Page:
Mini seldom does things the conventional way, and the 2010 Detroit auto show was no exception.
To unveil its new Beachcomber concept, Mini crafted a so-called "urban beach" on its display stand, complete with faux dunes (crafted from an asphalt-like material) and an gigantic, onyx palm tree. Billabong-clothed hipsters danced across the dune-like stage, until the Beachcomber rolled into view with some sort of man-shark hybrid (or "EfficientDynamics," if you're using BMW-speak) behind the wheel.
Appropriately, the Beachcomber itself is just as whimsical as the stage show. Largely inspired by the old Mini Mokes from the '60s, the show car exposes its four passengers to the elements -- ideally, sun, surf, and sand. Should inclement weather blow in, we're told there are soft doors and a roof that can be installed, but we wouldn't want to use them in the frigid weather currently surrounding the city of Detroit (the proposed hardtop, however, would suffice).
The concept is chock-full of unusual details, especially within the cabin itself. Plastic floors facilitate hosing out after a day at the beach, as do the seats, which resemble wet suits. A black plastic palm tree -- a miniature version of the tree on the display stand -- sprouts from between the plastic seats, while an unusual grain finish is applied to both the dashboard trim and the edges of the wheelwells. The asymmetrical cargo hold is reminiscent of the Mini Clubman, and requisite for the faux spare tire, which is actually a storage compartment.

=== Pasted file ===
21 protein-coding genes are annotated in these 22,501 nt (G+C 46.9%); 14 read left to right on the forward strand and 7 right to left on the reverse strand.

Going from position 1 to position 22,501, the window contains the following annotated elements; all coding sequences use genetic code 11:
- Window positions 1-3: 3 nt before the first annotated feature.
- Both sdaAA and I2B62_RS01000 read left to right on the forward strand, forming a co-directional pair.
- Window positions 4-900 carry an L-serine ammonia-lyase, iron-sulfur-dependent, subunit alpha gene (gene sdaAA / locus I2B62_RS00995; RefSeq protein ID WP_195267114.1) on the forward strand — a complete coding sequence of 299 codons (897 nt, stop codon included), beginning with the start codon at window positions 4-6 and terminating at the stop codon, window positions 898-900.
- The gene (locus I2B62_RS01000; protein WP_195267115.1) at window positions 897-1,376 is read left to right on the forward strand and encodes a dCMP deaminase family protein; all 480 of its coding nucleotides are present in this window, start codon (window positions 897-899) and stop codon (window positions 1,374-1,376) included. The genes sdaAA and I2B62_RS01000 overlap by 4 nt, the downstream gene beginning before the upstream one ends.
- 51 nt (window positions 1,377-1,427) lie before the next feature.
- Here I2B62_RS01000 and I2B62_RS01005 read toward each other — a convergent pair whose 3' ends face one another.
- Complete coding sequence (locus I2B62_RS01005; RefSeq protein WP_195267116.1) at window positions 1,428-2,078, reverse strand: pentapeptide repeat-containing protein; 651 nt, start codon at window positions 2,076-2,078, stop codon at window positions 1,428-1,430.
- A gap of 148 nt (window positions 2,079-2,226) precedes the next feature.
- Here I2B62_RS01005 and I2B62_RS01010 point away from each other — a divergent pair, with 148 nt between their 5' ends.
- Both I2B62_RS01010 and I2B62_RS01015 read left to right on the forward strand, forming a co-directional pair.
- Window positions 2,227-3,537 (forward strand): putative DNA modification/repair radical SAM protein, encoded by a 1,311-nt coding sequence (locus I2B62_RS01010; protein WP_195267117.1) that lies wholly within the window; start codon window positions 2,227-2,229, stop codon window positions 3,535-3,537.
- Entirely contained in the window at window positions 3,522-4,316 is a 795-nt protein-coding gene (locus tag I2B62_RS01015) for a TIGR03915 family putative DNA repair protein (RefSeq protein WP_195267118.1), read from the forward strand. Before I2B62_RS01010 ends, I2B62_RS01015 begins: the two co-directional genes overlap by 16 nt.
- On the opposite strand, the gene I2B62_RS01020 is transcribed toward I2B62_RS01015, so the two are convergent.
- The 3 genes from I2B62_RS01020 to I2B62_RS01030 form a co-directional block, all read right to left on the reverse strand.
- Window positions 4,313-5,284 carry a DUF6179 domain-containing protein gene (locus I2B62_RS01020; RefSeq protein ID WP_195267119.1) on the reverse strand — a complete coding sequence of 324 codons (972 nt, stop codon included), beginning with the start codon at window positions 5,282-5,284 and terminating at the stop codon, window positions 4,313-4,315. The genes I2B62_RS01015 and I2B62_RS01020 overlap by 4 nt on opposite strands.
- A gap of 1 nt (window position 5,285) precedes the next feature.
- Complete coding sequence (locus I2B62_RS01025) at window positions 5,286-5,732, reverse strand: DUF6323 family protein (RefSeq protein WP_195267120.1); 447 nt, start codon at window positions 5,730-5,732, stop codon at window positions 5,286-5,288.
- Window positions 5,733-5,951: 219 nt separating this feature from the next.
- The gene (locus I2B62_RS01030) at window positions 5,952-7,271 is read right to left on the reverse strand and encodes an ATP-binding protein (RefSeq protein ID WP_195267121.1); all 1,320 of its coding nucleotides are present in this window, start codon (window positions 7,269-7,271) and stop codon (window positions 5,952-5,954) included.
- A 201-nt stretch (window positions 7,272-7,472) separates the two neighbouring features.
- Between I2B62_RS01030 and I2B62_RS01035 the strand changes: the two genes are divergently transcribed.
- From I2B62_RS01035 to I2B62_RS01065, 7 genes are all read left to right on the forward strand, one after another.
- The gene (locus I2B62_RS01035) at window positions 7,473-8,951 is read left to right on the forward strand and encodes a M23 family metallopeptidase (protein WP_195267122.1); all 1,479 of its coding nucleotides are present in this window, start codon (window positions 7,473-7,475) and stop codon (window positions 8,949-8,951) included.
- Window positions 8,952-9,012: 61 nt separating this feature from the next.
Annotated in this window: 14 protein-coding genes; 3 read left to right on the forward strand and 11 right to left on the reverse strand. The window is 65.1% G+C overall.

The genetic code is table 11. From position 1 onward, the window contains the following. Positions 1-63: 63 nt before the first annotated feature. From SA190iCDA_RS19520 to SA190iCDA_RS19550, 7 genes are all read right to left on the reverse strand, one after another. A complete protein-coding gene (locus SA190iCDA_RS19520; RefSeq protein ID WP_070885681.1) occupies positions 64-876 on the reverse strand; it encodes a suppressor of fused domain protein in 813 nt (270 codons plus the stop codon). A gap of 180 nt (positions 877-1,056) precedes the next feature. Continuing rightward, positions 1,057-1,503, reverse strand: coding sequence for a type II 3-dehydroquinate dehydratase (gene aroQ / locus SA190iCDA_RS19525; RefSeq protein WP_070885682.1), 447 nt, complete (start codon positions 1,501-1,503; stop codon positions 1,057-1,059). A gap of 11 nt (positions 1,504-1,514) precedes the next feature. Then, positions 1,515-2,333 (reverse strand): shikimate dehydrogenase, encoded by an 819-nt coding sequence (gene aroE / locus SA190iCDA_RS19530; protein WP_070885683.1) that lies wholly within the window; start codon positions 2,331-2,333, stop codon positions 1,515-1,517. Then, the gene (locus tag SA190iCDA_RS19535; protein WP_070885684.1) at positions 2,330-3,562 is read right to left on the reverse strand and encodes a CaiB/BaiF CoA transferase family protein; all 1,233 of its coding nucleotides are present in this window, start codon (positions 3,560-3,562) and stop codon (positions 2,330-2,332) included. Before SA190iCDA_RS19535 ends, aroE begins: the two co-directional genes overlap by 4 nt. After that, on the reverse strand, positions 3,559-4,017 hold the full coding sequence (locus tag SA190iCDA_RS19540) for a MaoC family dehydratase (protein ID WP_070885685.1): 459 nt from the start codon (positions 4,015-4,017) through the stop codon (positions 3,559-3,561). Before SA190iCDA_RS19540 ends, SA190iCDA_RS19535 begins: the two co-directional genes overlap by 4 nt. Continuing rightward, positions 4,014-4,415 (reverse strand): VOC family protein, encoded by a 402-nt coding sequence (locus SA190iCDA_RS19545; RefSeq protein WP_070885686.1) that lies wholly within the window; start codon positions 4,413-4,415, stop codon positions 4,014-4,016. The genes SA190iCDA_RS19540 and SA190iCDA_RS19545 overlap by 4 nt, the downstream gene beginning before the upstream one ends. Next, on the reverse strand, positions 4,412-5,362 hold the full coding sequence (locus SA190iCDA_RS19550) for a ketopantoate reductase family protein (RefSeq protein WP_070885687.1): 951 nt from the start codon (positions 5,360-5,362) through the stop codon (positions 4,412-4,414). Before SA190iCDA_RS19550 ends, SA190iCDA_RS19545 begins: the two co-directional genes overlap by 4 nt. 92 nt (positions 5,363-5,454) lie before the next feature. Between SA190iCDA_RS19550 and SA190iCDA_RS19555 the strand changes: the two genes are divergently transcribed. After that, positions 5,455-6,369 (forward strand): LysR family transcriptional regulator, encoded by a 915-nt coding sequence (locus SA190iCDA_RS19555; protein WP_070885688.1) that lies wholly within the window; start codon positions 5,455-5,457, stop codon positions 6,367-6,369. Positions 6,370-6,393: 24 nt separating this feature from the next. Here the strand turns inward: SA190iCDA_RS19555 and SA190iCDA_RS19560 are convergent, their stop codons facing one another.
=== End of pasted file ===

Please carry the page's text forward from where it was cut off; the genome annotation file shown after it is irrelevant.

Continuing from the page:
If the lack of substantial side-impact protection didn't already give you a clue, the Beachcomber isn't going to be part of Mini's product portfolio anytime soon. It does, however, give us a preview of the forthcoming Mini crossover, which we've learned will be billed as the "Mini Crossover." Expect the oh-so-cute-ute to sport four doors, all-wheel-drive, and room for (at least) four when it debuts at the Geneva motor show.